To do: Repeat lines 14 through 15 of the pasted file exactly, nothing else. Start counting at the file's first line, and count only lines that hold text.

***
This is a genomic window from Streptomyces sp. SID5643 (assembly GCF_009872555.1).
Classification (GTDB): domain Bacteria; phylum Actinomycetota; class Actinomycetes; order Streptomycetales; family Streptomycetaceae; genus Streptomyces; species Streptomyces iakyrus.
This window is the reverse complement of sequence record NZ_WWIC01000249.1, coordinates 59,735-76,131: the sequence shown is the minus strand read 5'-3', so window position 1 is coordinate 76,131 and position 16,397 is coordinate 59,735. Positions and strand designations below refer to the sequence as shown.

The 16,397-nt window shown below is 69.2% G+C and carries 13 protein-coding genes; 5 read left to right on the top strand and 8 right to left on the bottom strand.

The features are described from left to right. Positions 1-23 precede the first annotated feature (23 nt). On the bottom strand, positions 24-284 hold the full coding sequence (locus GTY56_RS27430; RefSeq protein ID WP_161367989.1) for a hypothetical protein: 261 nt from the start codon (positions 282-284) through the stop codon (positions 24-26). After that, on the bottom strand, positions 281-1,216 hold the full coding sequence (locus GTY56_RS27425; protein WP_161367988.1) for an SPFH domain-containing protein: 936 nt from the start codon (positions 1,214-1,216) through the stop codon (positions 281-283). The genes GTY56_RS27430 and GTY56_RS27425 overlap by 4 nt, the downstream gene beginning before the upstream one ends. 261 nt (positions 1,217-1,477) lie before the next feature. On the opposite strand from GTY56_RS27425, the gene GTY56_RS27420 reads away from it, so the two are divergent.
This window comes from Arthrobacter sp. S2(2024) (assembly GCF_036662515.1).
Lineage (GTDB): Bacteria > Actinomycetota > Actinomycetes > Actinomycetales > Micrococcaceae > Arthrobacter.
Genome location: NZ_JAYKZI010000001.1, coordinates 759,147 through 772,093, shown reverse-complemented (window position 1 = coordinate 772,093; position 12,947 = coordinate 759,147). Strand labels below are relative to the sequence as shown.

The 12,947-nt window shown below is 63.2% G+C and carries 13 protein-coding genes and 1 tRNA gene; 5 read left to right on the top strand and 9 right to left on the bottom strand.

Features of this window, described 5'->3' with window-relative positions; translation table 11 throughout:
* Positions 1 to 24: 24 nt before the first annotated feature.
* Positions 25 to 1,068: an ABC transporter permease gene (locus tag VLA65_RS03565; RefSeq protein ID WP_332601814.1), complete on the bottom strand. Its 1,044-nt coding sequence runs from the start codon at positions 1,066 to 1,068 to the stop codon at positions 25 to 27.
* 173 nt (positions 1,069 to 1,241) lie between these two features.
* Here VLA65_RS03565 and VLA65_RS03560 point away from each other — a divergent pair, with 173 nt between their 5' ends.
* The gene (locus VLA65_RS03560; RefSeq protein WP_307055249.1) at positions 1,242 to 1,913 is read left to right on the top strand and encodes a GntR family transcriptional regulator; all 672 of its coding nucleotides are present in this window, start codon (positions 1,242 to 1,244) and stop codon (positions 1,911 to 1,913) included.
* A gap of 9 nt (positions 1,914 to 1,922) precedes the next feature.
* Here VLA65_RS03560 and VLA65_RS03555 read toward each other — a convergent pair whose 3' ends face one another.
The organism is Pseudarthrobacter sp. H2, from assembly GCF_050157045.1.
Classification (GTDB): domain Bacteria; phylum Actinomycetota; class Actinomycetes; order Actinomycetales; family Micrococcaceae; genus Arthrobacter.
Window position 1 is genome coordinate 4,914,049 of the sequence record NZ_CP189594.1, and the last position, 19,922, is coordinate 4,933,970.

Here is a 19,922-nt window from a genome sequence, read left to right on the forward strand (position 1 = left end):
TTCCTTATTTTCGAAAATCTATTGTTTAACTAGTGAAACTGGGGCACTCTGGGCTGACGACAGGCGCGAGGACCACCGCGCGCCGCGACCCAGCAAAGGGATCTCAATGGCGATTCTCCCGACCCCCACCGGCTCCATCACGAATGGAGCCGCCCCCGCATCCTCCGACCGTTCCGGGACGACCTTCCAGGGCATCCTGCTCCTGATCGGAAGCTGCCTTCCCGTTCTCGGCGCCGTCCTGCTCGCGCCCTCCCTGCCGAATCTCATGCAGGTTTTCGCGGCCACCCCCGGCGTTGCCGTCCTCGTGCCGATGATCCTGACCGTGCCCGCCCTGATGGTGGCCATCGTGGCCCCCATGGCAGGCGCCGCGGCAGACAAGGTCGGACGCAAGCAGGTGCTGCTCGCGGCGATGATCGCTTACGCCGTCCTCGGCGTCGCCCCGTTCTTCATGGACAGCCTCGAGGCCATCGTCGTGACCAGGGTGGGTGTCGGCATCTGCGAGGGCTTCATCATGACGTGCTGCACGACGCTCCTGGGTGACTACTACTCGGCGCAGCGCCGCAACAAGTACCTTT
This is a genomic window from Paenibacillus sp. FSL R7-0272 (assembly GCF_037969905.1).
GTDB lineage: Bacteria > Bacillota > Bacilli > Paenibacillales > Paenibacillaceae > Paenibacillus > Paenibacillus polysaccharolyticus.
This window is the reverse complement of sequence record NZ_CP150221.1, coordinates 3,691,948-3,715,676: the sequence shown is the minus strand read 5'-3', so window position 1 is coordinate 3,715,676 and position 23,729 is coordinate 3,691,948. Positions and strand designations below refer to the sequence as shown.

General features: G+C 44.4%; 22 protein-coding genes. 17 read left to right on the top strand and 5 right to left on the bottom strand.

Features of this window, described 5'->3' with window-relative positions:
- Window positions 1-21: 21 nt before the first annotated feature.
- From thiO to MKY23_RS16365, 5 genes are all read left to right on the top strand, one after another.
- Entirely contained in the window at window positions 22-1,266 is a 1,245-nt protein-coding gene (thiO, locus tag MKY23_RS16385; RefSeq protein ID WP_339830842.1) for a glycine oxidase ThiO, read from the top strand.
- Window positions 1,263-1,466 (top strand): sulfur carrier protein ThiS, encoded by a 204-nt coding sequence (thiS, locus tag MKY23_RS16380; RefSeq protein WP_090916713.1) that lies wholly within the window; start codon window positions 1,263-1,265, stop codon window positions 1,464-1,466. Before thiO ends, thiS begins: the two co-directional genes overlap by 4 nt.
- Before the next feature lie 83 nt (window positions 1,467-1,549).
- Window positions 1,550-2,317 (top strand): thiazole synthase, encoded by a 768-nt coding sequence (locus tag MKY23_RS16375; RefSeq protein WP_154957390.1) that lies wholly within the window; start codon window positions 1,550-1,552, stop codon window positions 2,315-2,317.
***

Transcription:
* Here VLA65_RS03565 and VLA65_RS03560 point away from each other — a divergent pair, with 173 nt between their 5' ends.
* The gene (locus VLA65_RS03560; RefSeq protein WP_307055249.1) at positions 1,242 to 1,913 is read left to right on the top strand and encodes a GntR family transcriptional regulator; all 672 of its coding nucleotides are present in this window, start codon (positions 1,242 to 1,244) and stop codon (positions 1,911 to 1,913) included.